February 27, 2015

My Moriah

I have always wanted to be a mother. My answer to "What do you want to be when you grow up?" has forever been that I want to nurture my own children, to teach them, to love them, to point them to Christ. I assumed I would get married straight out of high school and become a mother right away, hoping my life story would mimic so many mothers I admire. From the time I was six years old, I practiced mothering on whatever younger sibling or niece or nephew came along every few years. Through all of high school and college, I worked in daycares, in schools, and as a nanny, to get even more experience. I took college courses in early childhood and elementary education, attempting to be as well-prepared as possible to home educate my children.

Ten years after high school graduation, my life story was far behind the timeline I had imagined.

For a long while, I have known what I held dearer than life, what at times replaced God as my source of hope. Every sermon on idols pierced my heart because I knew the words were for me. Every song about Christ's being enough was unsingable because I knew the lyrics were not true of me. The movie Facing the Giants made me uncomfortable because of a single line in the script: “If the Lord never gives us children, will you still love Him?” If that question had been asked of me, I don’t know how I would have answered.

I have been drawn again and again to the accountof God’s command for Abraham to sacrifice Isaac, the child Abraham had waited a century for. Even as He voiced the order, God emphasized that Isaac was the son Abraham loved. The Hebrew word translated "love" in Genesis 22:2 means "to desire, to breathe after."2 God was asking Abraham to climb Mount Moriah, tie down the son he had desired with every breath, and kill him as an act of obedience. What kind of God requires the death of a dream? I would wonder. And the answer would come quietly: One who deserves no competition for my affection.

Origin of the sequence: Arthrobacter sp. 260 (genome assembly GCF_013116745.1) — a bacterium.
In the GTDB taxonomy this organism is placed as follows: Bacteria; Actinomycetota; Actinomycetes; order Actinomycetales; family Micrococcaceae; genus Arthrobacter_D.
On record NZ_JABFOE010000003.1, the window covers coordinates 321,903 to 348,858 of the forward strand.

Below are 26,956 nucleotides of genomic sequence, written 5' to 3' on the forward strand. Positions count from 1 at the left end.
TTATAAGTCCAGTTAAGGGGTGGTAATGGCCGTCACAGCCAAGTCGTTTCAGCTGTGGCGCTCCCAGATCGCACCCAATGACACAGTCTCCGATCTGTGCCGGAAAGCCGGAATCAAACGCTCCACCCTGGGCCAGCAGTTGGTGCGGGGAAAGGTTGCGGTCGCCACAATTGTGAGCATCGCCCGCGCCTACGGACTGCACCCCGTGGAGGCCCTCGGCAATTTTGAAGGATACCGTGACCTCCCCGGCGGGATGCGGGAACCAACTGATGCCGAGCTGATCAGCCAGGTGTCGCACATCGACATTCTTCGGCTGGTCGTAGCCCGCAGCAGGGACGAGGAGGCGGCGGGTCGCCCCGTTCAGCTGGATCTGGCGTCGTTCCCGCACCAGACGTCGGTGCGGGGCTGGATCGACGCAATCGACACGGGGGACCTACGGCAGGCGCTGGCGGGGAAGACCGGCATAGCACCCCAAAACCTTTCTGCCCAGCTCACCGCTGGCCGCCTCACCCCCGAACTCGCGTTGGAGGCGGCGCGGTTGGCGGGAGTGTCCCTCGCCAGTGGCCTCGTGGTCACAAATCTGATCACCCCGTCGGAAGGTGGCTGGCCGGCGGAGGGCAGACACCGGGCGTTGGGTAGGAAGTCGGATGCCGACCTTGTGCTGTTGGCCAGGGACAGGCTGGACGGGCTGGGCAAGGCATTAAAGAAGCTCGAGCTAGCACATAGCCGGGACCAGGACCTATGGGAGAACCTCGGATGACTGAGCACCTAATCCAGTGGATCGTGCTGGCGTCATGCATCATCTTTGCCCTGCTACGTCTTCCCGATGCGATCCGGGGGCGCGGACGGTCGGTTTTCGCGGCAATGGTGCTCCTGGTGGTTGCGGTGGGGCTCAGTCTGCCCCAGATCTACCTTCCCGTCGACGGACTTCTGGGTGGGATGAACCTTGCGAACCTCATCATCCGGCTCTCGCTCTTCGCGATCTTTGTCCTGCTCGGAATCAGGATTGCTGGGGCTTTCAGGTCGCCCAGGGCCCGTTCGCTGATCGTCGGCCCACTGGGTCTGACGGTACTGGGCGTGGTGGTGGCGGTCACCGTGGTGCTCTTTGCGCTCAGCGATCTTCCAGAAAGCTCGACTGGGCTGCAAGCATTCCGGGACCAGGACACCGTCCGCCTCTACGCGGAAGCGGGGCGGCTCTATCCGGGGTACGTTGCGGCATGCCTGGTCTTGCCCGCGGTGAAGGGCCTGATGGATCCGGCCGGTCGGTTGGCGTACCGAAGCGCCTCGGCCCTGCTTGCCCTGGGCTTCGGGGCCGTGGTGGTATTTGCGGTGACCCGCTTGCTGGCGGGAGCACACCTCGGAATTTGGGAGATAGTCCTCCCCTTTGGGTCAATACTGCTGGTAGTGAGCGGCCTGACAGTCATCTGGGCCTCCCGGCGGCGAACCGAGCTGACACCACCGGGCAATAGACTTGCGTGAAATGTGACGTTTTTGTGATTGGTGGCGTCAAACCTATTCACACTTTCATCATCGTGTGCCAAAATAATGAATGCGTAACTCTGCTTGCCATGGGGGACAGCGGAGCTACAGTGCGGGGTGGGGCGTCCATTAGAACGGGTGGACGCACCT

The ideal of motherhood had become my Isaac, my breathed-after desire yet unfulfilled.

Over the past four years, I have trudged half-way up Moriah so many times. The best intentions at the foot of the mountain dissolved when the altar site came into view. Oh, but I have made attempts. I begged God to take away the longing for motherhood. I burned journals full of my written aspirations and hid my early childhood education books out of sight and out of mind. I immersed myself in work, hoping to be distracted, hoping to acquire a different dream.

Only recently did I make it to the top of the mountain. It took a months-long trek through the Word and prayer and angry runs in the orchard where I had tearful talks with God that ended in surrender. But God led me up that hill to a knowing—even if He never gave me children, I would still love Him. He is what I desire with every breath.

So on December 6, 2014, I wrote in my journal:
This is my Moriah.
This is where I lay the dream down.
Will You still the hand or take the life?
I will not know until I raise the knife. 

10 days later, I conceived.
23 days later, I held two positive pregnancy tests in hands trembling with disbelief.
52 days later, my husband and I first heard our baby’s heartbeat, a beautiful rhythm at 144 beats per minute.

Today I give thanks for twelve weeks of motherhood—twelve weeks and counting.

I hold this stewardship loosely even while I treasure it, for now I have been to the top of Moriah. The desire for motherhood is still alive, but is no longer what I live for.

Though my dream may have come back down the mountain with me, this Isaac is no less God’s.


1. Genesis 22
2. Gesenius' Hebrew-Chaldee Lexicon